How We Put Our Beliefs Into Action
Over the past 30 years, we’ve established and maintained a corporate culture that makes animal welfare a top priority. From our commitment to the 3Rs to our careful adherence to government regulations, we strive every day to make sure we treat our research animals humanely and with respect.
We’re Committed to the 3Rs:
We continue to develop and implement technologies that advance our commitment to innovation and the 3Rs:
Proper and humane care for research animals is not just the right thing to do, it’s also fundamental to ensuring the safety and effectiveness of new medicines that improve and save the lives of people and animals all over the world.
We’ve taken meaningful steps toward building and maintaining a corporate culture that makes animal welfare a top priority.
Here Are Just a Few Examples:
Our Global Animal Welfare Organization, led by our vice president of animal welfare and comparative medicine sets, implements and monitors global animal welfare standards at Covance. This team conducts regular audits of all our animal facilities and vendors.
Our Institutional Animal Care and Use Committees and other animal welfare review boards include veterinarians, scientists, members of our professional staff and at least one member of the public. These teams consider whether a study is necessary, and whether animals need to be involved. They then review and approve or make changes to study designs before any research can begin. They also periodically review Covance’s animal care and use program, inspect our research facilities, and investigate any animal welfare concerns.
Once every three years, we submit a comprehensive program description to the Association for Assessment and Accreditation of Laboratory Animal Care (AAALAC) that details our policies, animal housing and management, veterinary care and facilities. AAALAC representatives then conduct thorough onsite assessments, and their findings are further evaluated by the AAALAC Council on Accreditation. All 10 Covance biomedical research sites are accredited by AAALAC.
Did You Know?
We constantly strive to improve the range of in vitro testing as an alternative to animal research, and we work with organizations and agencies all over the world, including The National Centre for the Replacement, Refinement & Reduction of Animals in Research (NC3Rs) and others that promote alternative in vitro testing. At all our research and development sites, we offer in vitro testing from the Discovery phase through to the Pre-Clinical phase of the drug development process. Computer modeling and in vitro, or cell-based, testing can help us distill the plethora of possible compounds down to those few with the best chance of helping patients. Wherever possible, we promote the routine use of in vitro testing and have already replaced some animal testing with in vitro methods.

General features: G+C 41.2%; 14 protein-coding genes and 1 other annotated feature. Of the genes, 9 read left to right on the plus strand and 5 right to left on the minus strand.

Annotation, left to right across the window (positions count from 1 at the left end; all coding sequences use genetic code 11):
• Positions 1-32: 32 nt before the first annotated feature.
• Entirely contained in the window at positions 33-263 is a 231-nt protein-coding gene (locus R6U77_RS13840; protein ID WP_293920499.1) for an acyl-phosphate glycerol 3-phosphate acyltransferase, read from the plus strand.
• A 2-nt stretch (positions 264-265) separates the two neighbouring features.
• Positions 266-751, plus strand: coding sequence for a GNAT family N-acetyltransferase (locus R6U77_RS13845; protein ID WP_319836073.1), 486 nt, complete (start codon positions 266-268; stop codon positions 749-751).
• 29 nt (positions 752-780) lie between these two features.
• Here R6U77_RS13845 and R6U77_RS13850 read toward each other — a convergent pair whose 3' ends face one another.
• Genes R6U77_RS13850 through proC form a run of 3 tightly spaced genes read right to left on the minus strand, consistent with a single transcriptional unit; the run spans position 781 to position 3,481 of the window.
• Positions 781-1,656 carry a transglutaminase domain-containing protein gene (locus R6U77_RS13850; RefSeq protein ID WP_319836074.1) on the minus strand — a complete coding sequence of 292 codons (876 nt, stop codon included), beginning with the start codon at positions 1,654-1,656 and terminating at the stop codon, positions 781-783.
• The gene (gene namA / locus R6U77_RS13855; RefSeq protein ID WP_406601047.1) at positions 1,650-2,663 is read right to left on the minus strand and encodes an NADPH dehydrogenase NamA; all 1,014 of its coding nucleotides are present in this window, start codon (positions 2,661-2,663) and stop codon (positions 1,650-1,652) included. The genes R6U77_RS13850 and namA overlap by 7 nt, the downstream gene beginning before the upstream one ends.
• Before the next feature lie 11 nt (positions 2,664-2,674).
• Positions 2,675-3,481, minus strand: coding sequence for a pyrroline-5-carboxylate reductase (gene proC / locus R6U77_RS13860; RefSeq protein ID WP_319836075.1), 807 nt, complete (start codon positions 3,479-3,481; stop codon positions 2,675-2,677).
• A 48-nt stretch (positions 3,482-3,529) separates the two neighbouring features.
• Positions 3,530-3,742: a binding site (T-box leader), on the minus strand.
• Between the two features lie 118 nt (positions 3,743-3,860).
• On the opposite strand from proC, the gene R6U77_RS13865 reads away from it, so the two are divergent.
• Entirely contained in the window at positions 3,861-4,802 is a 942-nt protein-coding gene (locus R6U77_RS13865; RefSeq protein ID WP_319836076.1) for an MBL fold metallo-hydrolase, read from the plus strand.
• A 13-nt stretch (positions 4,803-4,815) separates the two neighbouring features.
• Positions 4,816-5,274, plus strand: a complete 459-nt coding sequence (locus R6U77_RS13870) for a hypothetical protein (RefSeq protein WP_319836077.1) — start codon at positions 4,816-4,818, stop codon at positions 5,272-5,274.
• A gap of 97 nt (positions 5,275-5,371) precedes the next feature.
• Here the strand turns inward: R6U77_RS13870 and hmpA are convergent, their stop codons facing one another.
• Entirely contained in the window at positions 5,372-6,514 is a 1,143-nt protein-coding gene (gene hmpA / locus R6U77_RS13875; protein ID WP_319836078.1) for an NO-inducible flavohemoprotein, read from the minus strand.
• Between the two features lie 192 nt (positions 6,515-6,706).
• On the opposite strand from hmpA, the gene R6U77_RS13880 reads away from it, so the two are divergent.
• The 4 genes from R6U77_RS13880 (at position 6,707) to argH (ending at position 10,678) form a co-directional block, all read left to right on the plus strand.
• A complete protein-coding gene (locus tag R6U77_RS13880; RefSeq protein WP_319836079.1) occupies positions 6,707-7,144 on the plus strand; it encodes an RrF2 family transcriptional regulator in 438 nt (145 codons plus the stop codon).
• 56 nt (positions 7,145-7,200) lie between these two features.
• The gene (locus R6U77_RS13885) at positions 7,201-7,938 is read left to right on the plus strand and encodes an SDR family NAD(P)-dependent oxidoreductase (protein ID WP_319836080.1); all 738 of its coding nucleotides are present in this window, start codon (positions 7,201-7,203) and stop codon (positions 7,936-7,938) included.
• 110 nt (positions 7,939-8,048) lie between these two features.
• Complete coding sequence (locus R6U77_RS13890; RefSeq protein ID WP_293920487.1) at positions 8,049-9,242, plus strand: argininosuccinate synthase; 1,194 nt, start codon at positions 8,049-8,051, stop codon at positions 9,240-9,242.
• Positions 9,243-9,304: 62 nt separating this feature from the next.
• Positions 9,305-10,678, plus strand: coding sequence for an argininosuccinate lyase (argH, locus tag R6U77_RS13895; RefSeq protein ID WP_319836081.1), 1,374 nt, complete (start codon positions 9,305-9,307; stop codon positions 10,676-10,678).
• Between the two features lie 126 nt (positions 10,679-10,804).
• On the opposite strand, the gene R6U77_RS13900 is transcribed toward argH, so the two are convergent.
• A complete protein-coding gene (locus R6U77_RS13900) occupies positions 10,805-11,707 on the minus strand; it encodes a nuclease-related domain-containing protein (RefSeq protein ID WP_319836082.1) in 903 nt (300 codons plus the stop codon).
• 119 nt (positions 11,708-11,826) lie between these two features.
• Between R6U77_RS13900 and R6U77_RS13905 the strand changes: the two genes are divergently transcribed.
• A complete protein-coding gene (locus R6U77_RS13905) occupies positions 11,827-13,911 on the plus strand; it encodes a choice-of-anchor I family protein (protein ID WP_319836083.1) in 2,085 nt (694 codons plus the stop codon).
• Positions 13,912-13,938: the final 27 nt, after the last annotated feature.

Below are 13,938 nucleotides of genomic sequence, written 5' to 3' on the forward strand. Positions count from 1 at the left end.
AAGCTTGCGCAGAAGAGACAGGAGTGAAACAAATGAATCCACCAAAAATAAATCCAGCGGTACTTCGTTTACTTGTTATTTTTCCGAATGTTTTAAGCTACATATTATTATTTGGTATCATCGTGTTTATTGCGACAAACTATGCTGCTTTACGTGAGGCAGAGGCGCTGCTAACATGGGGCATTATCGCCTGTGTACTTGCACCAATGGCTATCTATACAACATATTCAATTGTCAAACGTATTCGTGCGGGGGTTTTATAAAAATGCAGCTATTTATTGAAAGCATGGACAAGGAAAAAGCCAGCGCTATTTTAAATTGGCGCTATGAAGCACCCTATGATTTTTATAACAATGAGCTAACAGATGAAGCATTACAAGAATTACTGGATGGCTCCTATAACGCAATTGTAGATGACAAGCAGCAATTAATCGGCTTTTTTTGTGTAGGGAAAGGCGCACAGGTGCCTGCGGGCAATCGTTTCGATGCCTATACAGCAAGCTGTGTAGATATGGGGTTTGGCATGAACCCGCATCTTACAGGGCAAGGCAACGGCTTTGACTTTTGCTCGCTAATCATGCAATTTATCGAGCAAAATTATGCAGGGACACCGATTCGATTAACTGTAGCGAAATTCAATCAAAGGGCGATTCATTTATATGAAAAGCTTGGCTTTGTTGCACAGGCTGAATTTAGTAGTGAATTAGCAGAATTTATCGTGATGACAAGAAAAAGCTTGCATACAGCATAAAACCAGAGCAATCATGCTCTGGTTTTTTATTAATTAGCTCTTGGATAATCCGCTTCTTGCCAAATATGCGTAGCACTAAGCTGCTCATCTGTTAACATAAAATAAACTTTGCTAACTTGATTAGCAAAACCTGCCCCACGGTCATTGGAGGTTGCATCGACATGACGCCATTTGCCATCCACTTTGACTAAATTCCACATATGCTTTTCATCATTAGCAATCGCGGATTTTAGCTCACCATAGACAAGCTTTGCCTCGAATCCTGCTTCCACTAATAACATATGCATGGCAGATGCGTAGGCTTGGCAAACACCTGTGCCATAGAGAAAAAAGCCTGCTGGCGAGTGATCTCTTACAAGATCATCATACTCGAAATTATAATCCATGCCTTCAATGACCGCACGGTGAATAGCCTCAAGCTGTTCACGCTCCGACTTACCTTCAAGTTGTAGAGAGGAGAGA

We Believe Transparency Increases Understanding
Whether you are a Covance partner, private citizen or public official, you want to be assured that we are open about our commitment to respectful and caring treatment of research animals.
Transparency about the use and treatment of animals in our care is critical to our relationships with others in the scientific community.
Concordat on Openness on Animal Research
Covance is among the more than 70 original signers of the United Kingdom’s Concordat on Openness on Animal Research. These include pharmaceutical companies, universities, contract research organizations, nonprofit associations, and related organizations. We are committed to abiding by the Concordat’s guidelines and fulfilling its four commitments to enhance our communications about our use of animals.
Myth v. Fact
Myth: Dogs and primates are the animals used most often in drug testing.
Fact: More than 95 percent of the animals used in basic biomedical research are mice and rats.* Rats are the most frequently used species to test the safety of new medicines, although government regulations require some testing in non-rodent species.
Minipigs are beginning to replace the use of dogs in some types of research. Most research primates are macaques or marmosets, and these are used in relatively small numbers—about 0.05 percent of studies—helping enable many important medical advances such as the polio vaccine and life support systems for premature babies. The website Understanding Animal Research has more information about research using primates.
* The Foundation for Biomedical Research: www.fbresearch.org/wp-content/uploads/2013/07/Rodents.pdf
Did You Know?
All animals used at Covance are “purpose-bred” specifically for research. Our team of veterinarians audits the suppliers on a regular basis to help ensure humane treatment and infection-free mandates are upheld to eliminate factors that could alter the outcome of the research conducted.